ODROID boards are similar to the Raspberry Pi, but they have much higher performance. They have more powerful CPUs and more RAM, but this comes with a higher price. The XU models feature a Samsung Exynos SoC, and then C models have lesser Amlogic SoCs. Both types are ARM based and include a built in GPU.
The RAM on these boards range from 1 to 4 GB. Most ODROID boards have between 3 and 5 USB ports, an HDMI port, and a 3.5 mm headphone jack. The latest models have a Gigabit Ethernet port and eMMC module socket. Like Raspberry Pis, SD cards are used to store the operating system and program memory.
The ODROID-C2 comes with a huge heat sink to help keep things cool and stable. The C2’s board layout is nearly identical to the Pi 2/3 B+, having the largest components like the LAN, USB, HDMI, and GPIO ports, as well as the screw holes in a similar location allowing you to easily adapt Raspberry Pi enclosures to work with this platform.
There are a wide variety of projects that can be done with an ODROID board like the C2. From building a custom digital photo frame that does high frame-rate video to sensors for game machines. You could also install KODI or several other solutions to build a media playback system or you could even build your own game console, they are powerful enough. ODROID boards are useful, fun, and easy to use.
The Electron Particle is a full-stack IoT device platform with built in cloud connectivity. When you buy a Particle Electron, you get a cellular module that lets you connect to the Internet in over 120 countries. This is made possible by its Quad-Band cellular model that supports all the international frequencies.
It comes with a Particle SIM card, and the board includes the main micro-controller, input and output pins, an antenna, an RGB LED, and a few user programmable buttons. At it’s heart is a 120MHz ARM Cortex M3 micro-controller that has 1MB of flash storage, 128KB of RAM, and 30 mixed-signal GPIO pins that support advanced peripherals such as I2C, I2S, SPI, and UART.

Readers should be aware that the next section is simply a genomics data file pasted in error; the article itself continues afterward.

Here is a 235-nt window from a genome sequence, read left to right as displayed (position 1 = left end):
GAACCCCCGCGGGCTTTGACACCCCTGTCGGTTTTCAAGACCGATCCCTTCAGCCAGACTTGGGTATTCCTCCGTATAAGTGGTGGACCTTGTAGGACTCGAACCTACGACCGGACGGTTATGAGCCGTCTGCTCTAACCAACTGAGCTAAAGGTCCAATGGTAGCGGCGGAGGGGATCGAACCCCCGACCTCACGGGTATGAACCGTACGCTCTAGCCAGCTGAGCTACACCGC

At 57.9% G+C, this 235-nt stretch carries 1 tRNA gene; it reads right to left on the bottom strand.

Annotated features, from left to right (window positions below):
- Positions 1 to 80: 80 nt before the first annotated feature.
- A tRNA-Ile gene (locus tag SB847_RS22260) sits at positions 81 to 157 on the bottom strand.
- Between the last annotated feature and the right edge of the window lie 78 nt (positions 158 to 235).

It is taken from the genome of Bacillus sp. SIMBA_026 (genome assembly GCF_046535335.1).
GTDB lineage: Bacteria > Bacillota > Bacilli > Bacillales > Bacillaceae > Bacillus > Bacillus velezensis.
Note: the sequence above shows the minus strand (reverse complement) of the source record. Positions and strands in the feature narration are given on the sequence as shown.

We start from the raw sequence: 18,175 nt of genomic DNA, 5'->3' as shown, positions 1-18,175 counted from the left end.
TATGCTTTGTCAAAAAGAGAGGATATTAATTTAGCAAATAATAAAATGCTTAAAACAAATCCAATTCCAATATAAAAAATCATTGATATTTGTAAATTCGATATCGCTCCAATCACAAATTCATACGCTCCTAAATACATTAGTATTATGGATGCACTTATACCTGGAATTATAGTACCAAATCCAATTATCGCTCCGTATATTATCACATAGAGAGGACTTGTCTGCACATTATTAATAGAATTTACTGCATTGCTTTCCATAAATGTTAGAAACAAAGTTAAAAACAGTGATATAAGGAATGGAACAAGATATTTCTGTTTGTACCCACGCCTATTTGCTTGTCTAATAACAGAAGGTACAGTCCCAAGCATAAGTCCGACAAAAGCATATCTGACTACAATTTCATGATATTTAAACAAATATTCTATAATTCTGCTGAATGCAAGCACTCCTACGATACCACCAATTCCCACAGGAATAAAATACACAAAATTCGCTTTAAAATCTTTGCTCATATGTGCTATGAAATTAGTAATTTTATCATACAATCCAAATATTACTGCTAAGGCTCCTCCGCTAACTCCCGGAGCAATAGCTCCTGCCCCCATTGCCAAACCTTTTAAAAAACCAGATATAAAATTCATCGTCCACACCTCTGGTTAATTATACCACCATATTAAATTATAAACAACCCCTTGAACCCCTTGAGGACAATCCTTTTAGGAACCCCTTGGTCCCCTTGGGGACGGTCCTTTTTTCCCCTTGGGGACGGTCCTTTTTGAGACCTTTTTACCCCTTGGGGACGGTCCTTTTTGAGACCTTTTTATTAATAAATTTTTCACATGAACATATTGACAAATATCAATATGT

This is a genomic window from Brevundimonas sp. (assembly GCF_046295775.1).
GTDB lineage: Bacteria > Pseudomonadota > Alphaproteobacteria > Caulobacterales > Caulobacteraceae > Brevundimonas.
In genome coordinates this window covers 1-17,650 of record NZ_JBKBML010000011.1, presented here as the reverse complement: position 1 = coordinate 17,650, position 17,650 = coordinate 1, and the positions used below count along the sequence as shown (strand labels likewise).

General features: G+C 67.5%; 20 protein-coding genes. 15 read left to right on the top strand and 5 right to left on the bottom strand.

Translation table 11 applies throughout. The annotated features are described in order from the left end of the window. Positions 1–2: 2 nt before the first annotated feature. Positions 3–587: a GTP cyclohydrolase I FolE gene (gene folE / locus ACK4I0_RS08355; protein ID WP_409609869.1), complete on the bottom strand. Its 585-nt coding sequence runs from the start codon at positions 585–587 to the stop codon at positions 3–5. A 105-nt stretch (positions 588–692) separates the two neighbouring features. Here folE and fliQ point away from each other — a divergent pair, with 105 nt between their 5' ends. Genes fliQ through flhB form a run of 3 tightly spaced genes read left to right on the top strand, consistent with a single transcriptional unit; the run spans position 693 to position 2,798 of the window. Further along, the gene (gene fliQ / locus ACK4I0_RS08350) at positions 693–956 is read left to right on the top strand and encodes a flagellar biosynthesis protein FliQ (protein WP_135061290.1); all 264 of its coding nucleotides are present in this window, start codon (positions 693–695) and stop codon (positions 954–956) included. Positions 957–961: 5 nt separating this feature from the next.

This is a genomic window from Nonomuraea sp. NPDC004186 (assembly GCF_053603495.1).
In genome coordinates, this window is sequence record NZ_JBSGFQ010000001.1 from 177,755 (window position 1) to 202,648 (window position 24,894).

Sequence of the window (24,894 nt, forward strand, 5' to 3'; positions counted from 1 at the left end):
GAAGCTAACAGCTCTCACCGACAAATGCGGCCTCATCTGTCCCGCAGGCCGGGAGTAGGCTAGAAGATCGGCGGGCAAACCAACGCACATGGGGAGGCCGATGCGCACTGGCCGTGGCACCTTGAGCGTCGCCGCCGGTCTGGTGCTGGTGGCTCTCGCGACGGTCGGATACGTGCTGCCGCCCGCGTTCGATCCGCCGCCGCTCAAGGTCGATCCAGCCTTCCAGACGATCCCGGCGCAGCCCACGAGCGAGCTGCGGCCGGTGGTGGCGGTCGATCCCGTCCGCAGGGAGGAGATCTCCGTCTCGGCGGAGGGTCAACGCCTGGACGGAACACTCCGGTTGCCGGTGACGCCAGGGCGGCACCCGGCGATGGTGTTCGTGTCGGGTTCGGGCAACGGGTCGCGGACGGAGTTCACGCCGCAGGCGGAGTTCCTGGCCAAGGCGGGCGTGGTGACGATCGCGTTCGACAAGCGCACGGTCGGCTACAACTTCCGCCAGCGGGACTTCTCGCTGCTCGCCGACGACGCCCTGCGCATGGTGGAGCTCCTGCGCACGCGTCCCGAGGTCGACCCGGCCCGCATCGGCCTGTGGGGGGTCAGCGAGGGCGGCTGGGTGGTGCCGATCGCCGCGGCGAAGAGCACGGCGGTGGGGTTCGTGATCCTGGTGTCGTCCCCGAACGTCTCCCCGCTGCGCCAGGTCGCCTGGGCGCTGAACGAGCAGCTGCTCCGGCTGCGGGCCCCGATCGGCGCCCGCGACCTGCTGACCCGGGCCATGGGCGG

The fact that this board has built-in cellular connectivity is a huge advantage. The included SIM card and a low-cost data plan make it really easy to get started with a long range IoT project. Also, since the Particle Electron is a pre-configured module, it’s ready to connect to the internet straight out of the box.
The ideal type of project for the Particle Electron would be something like making a cellular GPS tracker to keep tabs on your kids or a network of devices to monitor remote sensors. You could pair this board with a few cheap sensors and make some really amazing things with very little effort.
10. Tessel 2 (SBC) – $59.95
The Tessel 2 is a comprehensive IoT and robotics development platform. The board allows you to make use of the libraries of Node.js, a web development framework. This enables you to make some extremely powerful and feature rich devices with a rapid development cycle. The Tessel 2 runs a lightweight version of Linux called OpenWRT, which actually got its start as a firmware mod for the Linksys WRT54GS router.
Tessel 2 has two custom ports from where you can add 10 pin modules like climate sensors, accelerometers, distance sensors, and more. Each module comes complete with instructions and tutorials available online for free. Interacting with the world is really easy with the Tessel 2. Great project ideas for something like this board would include detecting ambient light, detecting humidity and temperature, playing and recording audio, or something as simple as building your own Wi-Fi router.
We hope you found this list useful and informative. With the knowledge you have gained here, you should be able to make a more informed decision on which platform to choose for your project. Happy programming!